Limits of Commitment: Responses of Junior Allies to Hegemonic Entrapment
Dr. Igor Istomin, Associate Professor of Associate Professor, MGIMO University and Davis Senior Fellow, Harvard University, will give the presentation Limits of Commitment: Responses of Junior Allies to Hegemonic Entrapment at the RUCARR seminar on May 18, 3.15-5 pm (zoom, CET). Sign-up link
Entrapment represents an inevitable concern for states in alliances. Junior allies are especially exposed to the demands for support from a hegemonic patron on whose benevolence they rely. In this regard, the paper seeks to examine strategies that they use to avoid entrapment by a great power. It draws attention to the manipulation with the salience of their response as a source of leverage. The author argues that junior allies are more likely to pursue low-level evasion from pressure by their hegemonic patron than to demonstrate resolve through loud signaling. By capitalizing on the entry points into the decision-making of a great power, small states rely on quiet diplomacy rather than public statements to express their concerns. Only if they view a hegemonic patron as intransigent, they embarrass it with their high-profile defection. The paper poses these theoretical claims against empirical record in four cases, which include the refusal of several NATO Member States to support the U.S.-led intervention in Iraq in 2003, the opposition of Belarus to the Russian military base on its territory in 2015, the abstention of Israel from Western sanctions towards Moscow in 2014 and the lack of contribution by the CSTO Member States to the Russian operation in Syria in 2017. Within-case analysis on all four instances illuminates the causal logic connecting the salience of the response by small states to the intransigence of a hegemonic patron, while refuting several alternative explanations.
Igor Istomin is an Associate Professor, Department of Applied International Political Analysis, MGIMO University, and Senior Fellow, Davis Center, Harvard University. He holds Ph.D. and M.A. degrees from MGIMO as well as undergraduate degree from St. Petersburg State University. Igor Istomin teaches undergraduate and graduate classes in applied foreign policy analysis and international relations theory. He also delivered lectures and talks in several institutions, such as Columbia University, Fletcher School at Tufts University, Georgetown University, Harvard University (all U.S.) and Jilin University (China). Igor Istomin is an executive editor at the Mezhdunarodnye Protsessy (International Trends), a leading Russian academic journal.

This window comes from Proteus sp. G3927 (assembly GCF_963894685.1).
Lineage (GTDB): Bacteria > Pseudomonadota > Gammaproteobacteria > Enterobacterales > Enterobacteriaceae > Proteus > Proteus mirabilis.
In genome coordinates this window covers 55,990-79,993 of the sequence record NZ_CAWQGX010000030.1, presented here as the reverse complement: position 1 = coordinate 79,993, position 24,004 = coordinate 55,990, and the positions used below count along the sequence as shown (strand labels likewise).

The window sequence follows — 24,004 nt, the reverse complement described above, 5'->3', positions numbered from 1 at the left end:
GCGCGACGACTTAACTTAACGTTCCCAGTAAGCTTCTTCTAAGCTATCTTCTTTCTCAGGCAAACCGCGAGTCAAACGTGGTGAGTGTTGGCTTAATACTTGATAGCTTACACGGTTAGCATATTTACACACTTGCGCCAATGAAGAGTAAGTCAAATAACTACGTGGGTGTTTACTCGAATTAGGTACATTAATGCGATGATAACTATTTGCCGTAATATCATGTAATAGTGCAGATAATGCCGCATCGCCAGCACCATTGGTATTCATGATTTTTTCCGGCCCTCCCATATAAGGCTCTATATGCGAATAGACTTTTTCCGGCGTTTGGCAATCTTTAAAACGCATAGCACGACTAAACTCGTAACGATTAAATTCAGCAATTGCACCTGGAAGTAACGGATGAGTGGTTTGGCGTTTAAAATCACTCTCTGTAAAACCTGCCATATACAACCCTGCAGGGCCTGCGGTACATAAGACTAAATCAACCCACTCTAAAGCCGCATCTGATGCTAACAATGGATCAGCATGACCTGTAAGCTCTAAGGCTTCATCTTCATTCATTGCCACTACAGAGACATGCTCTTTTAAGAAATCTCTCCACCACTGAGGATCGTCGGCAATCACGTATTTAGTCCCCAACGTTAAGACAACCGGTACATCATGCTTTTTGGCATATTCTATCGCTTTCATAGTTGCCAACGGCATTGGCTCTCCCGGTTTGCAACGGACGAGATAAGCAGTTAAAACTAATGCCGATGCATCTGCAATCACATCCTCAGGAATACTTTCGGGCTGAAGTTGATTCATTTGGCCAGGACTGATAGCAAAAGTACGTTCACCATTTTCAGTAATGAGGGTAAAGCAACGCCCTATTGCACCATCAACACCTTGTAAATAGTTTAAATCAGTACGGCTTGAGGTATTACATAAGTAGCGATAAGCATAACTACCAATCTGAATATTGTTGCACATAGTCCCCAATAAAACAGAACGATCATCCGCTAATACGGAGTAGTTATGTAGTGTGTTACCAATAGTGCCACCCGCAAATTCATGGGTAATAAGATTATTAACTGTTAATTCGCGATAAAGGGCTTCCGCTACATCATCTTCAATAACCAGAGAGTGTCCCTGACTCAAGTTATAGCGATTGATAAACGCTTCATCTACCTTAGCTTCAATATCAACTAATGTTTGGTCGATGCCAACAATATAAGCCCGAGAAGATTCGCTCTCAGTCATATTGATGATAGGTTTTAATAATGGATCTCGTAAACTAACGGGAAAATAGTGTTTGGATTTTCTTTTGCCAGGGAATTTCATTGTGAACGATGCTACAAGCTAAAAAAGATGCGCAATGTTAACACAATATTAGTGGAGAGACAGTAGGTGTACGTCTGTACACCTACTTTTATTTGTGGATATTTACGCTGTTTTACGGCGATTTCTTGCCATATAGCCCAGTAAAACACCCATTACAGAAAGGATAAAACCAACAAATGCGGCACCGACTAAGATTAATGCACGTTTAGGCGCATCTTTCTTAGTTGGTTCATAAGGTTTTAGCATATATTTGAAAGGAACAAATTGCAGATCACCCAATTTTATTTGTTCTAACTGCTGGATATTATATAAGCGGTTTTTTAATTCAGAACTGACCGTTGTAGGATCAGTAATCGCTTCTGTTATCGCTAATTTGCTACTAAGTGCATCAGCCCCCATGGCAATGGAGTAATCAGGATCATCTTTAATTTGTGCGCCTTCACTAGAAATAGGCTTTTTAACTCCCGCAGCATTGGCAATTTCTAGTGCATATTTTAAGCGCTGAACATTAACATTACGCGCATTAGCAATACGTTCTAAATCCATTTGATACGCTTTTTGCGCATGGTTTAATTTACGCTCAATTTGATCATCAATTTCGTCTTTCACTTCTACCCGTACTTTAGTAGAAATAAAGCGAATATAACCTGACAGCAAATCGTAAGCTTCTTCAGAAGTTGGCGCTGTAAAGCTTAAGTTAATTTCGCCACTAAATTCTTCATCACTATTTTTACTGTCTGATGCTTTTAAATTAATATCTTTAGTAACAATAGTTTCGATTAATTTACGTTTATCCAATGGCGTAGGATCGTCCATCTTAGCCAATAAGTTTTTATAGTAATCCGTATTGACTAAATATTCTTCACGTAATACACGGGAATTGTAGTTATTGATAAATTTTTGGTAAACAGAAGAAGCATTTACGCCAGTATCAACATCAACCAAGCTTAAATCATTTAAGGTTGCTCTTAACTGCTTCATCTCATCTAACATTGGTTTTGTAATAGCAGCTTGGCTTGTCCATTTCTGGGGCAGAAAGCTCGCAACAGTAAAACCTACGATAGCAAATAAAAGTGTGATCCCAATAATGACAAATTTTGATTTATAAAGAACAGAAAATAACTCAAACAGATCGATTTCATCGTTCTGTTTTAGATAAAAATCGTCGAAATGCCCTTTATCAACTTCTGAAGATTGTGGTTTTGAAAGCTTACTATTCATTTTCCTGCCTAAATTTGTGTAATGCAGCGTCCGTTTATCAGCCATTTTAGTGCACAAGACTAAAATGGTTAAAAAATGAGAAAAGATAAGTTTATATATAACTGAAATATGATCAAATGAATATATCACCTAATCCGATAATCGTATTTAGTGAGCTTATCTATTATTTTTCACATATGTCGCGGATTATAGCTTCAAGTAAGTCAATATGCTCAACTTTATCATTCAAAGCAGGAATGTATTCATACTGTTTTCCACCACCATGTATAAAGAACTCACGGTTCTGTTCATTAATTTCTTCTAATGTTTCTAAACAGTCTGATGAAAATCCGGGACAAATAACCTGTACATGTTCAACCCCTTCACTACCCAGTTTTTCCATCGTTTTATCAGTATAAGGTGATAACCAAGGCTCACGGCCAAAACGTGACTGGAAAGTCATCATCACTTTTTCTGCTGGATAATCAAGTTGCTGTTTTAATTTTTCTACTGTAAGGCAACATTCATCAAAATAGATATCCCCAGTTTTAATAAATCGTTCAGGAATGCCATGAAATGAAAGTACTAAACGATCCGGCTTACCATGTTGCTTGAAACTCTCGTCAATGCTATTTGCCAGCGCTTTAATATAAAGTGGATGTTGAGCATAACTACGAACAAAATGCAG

The Politics of Police Reform: Society against the State in Post-Soviet Countries
When: April 20, 3.15-5.00 CET
Where: Sign up here for Zoom link
Dr. Erica Marat is an Associate Professor and Chair of the Regional and Analytical Studies Department at the College of International Security Affairs, National Defence University. She has previously directed Homeland Defense Fellowship Program at CISA.
Dr. Marat’s research focuses on violence, mobilization and security institutions in Eurasia, India, and Mexico. During our seminar, she will present her book – The Politics of Police Reform: Society against the State in Post-Soviet Countries. What does it take to reform a post-Soviet police force? Across the region, the countries inherited remarkably similar police forces with identical structures, chains of command, and politicized relationships with the political elite. Centralized in control but decentralized in their reach, the police remain one of the least reformed post-communist institutions. As a powerful state organ, the Soviet-style militarized police have resisted change despite democratic transformations in the overall political context, including rounds of competitive elections and growing civil society. This book explores the conditions in which a meaningful transformation of the police is likely to succeed and when it will fail. Based on the analysis of five post-Soviet countries (Ukraine, Georgia, Kyrgyzstan, Kazakhstan, and Tajikistan) that have officially embarked on police reform efforts, the book examines various pathways to transforming how the state relates to society through policing. It develops a new understanding of both police and police reform. Departing from the conventional interpretation of the police as merely an institution of coercion, this study defines it as a medium for state-society consensus on the limits of the state’s legitimate use of violence. Police are, according to a common Russian saying, a “mirror of society”—serving as a counterweight to its complexity. Police reform, in turn, is a process of consensus-building on the rationale of the use of violence through discussions, debates, media, and advocacy.